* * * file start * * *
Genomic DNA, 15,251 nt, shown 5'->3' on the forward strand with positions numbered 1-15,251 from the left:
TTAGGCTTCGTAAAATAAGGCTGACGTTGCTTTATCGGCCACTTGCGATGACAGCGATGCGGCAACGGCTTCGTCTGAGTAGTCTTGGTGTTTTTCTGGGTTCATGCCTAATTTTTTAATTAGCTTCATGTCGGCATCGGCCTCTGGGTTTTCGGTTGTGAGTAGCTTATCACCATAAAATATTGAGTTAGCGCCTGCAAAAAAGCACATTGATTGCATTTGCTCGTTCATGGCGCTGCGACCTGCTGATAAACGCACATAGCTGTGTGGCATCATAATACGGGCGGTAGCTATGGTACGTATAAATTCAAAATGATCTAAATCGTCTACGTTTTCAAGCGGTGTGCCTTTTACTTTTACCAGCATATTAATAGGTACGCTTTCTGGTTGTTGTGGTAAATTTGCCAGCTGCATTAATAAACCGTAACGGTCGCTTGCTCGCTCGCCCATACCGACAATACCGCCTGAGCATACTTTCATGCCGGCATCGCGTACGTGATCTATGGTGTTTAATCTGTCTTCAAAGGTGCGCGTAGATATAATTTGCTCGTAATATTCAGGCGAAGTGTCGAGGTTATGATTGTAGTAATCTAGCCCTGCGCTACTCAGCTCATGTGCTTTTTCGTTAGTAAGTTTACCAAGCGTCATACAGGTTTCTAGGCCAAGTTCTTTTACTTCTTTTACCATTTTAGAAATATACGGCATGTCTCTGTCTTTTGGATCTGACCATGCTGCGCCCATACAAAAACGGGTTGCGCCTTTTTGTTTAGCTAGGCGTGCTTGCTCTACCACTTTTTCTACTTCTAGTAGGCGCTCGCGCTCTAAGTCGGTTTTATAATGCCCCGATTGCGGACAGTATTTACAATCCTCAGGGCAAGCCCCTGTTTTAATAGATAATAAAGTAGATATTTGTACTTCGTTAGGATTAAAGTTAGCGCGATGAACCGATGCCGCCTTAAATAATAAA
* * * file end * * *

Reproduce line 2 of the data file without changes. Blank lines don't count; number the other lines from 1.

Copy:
TTAGGCTTCGTAAAATAAGGCTGACGTTGCTTTATCGGCCACTTGCGATGACAGCGATGCGGCAACGGCTTCGTCTGAGTAGTCTTGGTGTTTTTCTGGGTTCATGCCTAATTTTTTAATTAGCTTCATGTCGGCATCGGCCTCTGGGTTTTCGGTTGTGAGTAGCTTATCACCATAAAATATTGAGTTAGCGCCTGCAAAAAAGCACATTGATTGCATTTGCTCGTTCATGGCGCTGCGACCTGCTGATAAACGCACATAGCTGTGTGGCATCATAATACGGGCGGTAGCTATGGTACGTATAAATTCAAAATGATCTAAATCGTCTACGTTTTCAAGCGGTGTGCCTTTTACTTTTACCAGCATATTAATAGGTACGCTTTCTGGTTGTTGTGGTAAATTTGCCAGCTGCATTAATAAACCGTAACGGTCGCTTGCTCGCTCGCCCATACCGACAATACCGCCTGAGCATACTTTCATGCCGGCATCGCGTACGTGATCTATGGTGTTTAATCTGTCTTCAAAGGTGCGCGTAGATATAATTTGCTCGTAATATTCAGGCGAAGTGTCGAGGTTATGATTGTAGTAATCTAGCCCTGCGCTACTCAGCTCATGTGCTTTTTCGTTAGTAAGTTTACCAAGCGTCATACAGGTTTCTAGGCCAAGTTCTTTTACTTCTTTTACCATTTTAGAAATATACGGCATGTCTCTGTCTTTTGGATCTGACCATGCTGCGCCCATACAAAAACGGGTTGCGCCTTTTTGTTTAGCTAGGCGTGCTTGCTCTACCACTTTTTCTACTTCTAGTAGGCGCTCGCGCTCTAAGTCGGTTTTATAATGCCCCGATTGCGGACAGTATTTACAATCCTCAGGGCAAGCCCCTGTTTTAATAGATAATAAAGTAGATATTTGTACTTCGTTAGGATTAAAGTTAGCGCGATGAACCGATGCCGCCTTAAATAATAAA